This a 'wait-and-see' thingee.
For purchase, my primary issue is:Will you give me support? And, I insist that is in writing!
I was living in Spain until last year and now I`m in Chile, when I was in Europe I had the chance to buy a Hammer Table Saw (integrated A3) and also a Hammer Band Saw, both are totally recomended. My workshop is now in Chile and I`m a very happy Hammer customer,
Regards from Santiago, Chile
I have a Minimax CU 300 Smart w/8.5' Slider and a cabinet table saw. The set up allows me to do just about anything a circular table saw machine can do. My MM does not take well to a powerfeed so the traditional saw handles those tasks.
As for Felder, I went through their dance some time ago. They are underinformed and arrogant. They sell stripped down units and heap on everything you really need as an over-priced accessory. Minimax sells a pretty complete package at a fair price for excellent quality. The mortising attachment is remarkably accurate and fast. Minimax is solid quality and precision without the snobbery and over-pricing. I looked at Hammer, but went for a bigger machine. They would do nicely in a small shop.
I purchased a sliding table saw back in 2007 and at the time looked at the Felder/ Hammer line and was pretty impressed. Although I ended up with a MiniMax SW315. The MiniMax to me seemed to be a little simpler in design and to be quite frank my buying experience with MiniMax was a lot less hassle and a lot less expensive. Originally I had a deposit down on a Hammer sliding table saw but when I went to pick it up it wasn't at all what I had thought it would be. I tried to negotiate an upgrade so I wouldn't lose my deposit of $1500.00. In the end it was actually less expensive for me to eat that deposit an purchase from MiniMax( Which by the way is the lesser line of SCMI). They got me out the door for about $8,600.00 for what Felder was trying to sell me for $12,000.00. And again to be quite frank the people at Felder came across very arrogant. Apparently the Europeans don't have the same attitude about customer service as we do here in America. That was very apparent on the internet a few years ago when the Laguna Co. got majorly slammed on the this sites blog (Knots). Some of these European Co's do a better job of shielding us Americas from their differing attitude about customer service (MiniMax being one of them). So just a word of caution, buyer beware. Be sure about what you want before you put down money,especially with Felder since they are the only one's that make you sign a contract that if you cancel they keep the deposit. My friend who just happens to make most of the store fixtures for the Costco Co. bought a Felder sliding table saw and had such poor service that he returned the machine and swore he'd never do business with them again, and he hasn't to this day. Point being: The European Co's that are selling us their wares need to learn that if they aren't satisfying their customers they won't get our business. Unfortunately I think the Europeans have been on a slow learning curve.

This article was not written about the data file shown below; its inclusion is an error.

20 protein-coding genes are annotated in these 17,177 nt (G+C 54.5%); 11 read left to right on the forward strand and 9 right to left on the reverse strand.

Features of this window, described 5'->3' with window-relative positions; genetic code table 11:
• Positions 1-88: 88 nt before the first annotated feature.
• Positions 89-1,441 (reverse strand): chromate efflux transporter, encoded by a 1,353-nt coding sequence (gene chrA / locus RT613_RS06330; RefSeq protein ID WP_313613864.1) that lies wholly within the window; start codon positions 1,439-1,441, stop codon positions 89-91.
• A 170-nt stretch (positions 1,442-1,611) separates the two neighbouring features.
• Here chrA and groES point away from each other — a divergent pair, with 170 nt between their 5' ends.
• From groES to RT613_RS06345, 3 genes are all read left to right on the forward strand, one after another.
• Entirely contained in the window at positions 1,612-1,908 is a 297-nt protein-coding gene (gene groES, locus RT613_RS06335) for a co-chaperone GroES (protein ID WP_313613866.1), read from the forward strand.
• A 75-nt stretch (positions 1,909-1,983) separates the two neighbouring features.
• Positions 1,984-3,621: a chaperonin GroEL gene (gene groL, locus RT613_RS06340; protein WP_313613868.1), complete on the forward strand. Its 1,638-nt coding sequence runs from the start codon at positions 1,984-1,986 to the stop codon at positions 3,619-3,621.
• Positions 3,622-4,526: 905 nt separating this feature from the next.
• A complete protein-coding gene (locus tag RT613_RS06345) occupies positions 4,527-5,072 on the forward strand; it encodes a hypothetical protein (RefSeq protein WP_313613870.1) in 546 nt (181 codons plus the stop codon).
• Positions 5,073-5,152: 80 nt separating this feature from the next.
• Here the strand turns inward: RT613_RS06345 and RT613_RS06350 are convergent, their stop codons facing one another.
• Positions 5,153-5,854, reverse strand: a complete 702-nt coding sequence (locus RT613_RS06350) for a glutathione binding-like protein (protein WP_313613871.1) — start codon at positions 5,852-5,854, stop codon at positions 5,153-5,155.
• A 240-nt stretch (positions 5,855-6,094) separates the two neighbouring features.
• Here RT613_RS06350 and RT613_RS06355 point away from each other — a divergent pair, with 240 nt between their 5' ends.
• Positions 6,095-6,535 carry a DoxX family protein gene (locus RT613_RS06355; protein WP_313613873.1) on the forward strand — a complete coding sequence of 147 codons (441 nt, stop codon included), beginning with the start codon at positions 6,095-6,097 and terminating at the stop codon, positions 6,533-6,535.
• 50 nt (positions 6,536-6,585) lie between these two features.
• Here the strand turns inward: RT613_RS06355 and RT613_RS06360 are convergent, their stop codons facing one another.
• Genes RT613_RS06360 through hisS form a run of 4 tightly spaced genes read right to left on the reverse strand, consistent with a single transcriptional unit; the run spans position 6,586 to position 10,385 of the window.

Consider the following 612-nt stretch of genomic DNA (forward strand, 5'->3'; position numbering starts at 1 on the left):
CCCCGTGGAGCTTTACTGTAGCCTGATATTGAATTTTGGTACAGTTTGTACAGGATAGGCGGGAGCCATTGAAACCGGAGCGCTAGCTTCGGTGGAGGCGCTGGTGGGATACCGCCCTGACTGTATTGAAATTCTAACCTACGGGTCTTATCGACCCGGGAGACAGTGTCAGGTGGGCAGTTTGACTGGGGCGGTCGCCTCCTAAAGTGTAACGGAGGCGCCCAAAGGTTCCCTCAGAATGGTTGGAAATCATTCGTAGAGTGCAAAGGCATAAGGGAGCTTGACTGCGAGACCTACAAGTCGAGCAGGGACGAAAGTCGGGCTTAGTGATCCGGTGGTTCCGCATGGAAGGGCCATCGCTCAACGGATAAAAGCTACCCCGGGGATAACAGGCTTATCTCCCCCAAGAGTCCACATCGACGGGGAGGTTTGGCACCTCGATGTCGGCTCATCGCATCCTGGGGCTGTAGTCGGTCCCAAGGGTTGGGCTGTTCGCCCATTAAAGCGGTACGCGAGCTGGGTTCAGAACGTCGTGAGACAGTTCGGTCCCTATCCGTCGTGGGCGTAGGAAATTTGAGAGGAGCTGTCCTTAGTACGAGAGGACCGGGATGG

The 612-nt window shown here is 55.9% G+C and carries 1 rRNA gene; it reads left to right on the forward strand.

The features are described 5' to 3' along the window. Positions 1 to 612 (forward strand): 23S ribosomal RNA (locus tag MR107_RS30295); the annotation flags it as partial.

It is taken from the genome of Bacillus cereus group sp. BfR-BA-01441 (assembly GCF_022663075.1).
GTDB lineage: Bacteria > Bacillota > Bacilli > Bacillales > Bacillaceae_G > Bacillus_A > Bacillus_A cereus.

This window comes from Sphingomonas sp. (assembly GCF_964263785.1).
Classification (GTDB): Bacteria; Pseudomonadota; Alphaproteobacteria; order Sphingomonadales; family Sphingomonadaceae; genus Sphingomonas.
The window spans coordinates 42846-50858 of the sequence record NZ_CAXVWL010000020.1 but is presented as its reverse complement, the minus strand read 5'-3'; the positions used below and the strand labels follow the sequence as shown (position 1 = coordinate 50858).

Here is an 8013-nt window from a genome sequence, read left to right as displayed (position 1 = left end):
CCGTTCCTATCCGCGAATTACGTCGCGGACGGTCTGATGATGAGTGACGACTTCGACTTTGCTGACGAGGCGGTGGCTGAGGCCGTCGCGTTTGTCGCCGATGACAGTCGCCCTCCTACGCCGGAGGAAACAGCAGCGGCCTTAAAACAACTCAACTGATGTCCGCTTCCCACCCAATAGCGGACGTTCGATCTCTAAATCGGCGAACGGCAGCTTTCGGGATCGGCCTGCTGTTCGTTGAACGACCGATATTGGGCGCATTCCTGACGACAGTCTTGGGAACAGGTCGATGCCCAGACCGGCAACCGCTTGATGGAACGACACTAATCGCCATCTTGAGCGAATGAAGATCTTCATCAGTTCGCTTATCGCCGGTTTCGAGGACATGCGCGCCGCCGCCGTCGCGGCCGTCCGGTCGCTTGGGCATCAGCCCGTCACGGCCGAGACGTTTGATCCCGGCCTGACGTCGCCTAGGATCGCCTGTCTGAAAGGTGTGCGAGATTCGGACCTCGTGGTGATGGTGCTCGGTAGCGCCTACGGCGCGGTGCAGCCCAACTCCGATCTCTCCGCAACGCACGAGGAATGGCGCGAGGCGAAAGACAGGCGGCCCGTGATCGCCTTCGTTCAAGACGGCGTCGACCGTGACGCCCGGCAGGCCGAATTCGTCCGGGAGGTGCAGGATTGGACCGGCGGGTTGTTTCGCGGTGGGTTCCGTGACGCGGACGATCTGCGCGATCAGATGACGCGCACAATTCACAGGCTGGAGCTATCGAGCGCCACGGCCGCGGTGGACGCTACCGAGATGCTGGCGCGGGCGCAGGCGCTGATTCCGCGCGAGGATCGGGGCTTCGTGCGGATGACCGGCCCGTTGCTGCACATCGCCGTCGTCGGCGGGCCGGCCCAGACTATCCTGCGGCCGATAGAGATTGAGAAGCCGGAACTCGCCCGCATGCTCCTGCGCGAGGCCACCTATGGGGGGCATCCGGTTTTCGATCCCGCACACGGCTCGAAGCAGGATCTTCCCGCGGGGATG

I recently added the A3 31 12" Jointer Planer w/Shelix spiral head to my arsenal. So far I'm very pleased with it's performance. Plenty of power, incredibly quiet easy to switch between modes and very compact.
I have the combination machine, which is basically the planer/jointer and tablesaw/shaper bolted together with some necessary mods. I'm quite happy with it. The Hammer quality is of course not Felder-level, but the price is about half and thus a more sensible financial proposition for the occasional woodworker like myself.
Obviously no single machine is perfect for everyone, but I can't imagine going back to a cabinet saw. Everything is simpler, more precise, and safer with a sliding table. Every time I see yet another article on the "perfect sled", I count my blessings and quickly turn the page...